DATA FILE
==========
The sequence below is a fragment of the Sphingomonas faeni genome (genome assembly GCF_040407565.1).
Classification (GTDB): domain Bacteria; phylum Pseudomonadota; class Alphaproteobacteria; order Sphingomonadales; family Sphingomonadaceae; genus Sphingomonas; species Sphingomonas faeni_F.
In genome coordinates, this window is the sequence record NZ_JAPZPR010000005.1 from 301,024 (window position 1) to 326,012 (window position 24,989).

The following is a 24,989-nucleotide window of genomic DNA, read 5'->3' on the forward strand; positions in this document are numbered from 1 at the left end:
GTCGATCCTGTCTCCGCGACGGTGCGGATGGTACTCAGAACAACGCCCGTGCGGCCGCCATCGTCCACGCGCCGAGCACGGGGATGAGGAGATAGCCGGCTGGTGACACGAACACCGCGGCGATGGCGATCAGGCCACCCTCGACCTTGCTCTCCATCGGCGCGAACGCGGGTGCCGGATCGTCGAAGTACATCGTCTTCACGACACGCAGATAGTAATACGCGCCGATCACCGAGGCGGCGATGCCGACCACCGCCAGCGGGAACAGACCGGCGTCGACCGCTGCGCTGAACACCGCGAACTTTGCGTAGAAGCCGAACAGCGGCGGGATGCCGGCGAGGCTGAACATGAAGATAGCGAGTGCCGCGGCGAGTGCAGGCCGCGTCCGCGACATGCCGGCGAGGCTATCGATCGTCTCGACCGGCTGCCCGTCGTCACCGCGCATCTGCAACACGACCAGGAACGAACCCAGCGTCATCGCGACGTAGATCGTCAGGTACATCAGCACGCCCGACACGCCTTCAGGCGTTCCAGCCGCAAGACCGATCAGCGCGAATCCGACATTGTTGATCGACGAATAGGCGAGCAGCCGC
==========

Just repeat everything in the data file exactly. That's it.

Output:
The sequence below is a fragment of the Sphingomonas faeni genome (genome assembly GCF_040407565.1).
Classification (GTDB): domain Bacteria; phylum Pseudomonadota; class Alphaproteobacteria; order Sphingomonadales; family Sphingomonadaceae; genus Sphingomonas; species Sphingomonas faeni_F.
In genome coordinates, this window is the sequence record NZ_JAPZPR010000005.1 from 301,024 (window position 1) to 326,012 (window position 24,989).

The following is a 24,989-nucleotide window of genomic DNA, read 5'->3' on the forward strand; positions in this document are numbered from 1 at the left end:
GTCGATCCTGTCTCCGCGACGGTGCGGATGGTACTCAGAACAACGCCCGTGCGGCCGCCATCGTCCACGCGCCGAGCACGGGGATGAGGAGATAGCCGGCTGGTGACACGAACACCGCGGCGATGGCGATCAGGCCACCCTCGACCTTGCTCTCCATCGGCGCGAACGCGGGTGCCGGATCGTCGAAGTACATCGTCTTCACGACACGCAGATAGTAATACGCGCCGATCACCGAGGCGGCGATGCCGACCACCGCCAGCGGGAACAGACCGGCGTCGACCGCTGCGCTGAACACCGCGAACTTTGCGTAGAAGCCGAACAGCGGCGGGATGCCGGCGAGGCTGAACATGAAGATAGCGAGTGCCGCGGCGAGTGCAGGCCGCGTCCGCGACATGCCGGCGAGGCTATCGATCGTCTCGACCGGCTGCCCGTCGTCACCGCGCATCTGCAACACGACCAGGAACGAACCCAGCGTCATCGCGACGTAGATCGTCAGGTACATCAGCACGCCCGACACGCCTTCAGGCGTTCCAGCCGCAAGACCGATCAGCGCGAATCCGACATTGTTGATCGACGAATAGGCGAGCAGCCGC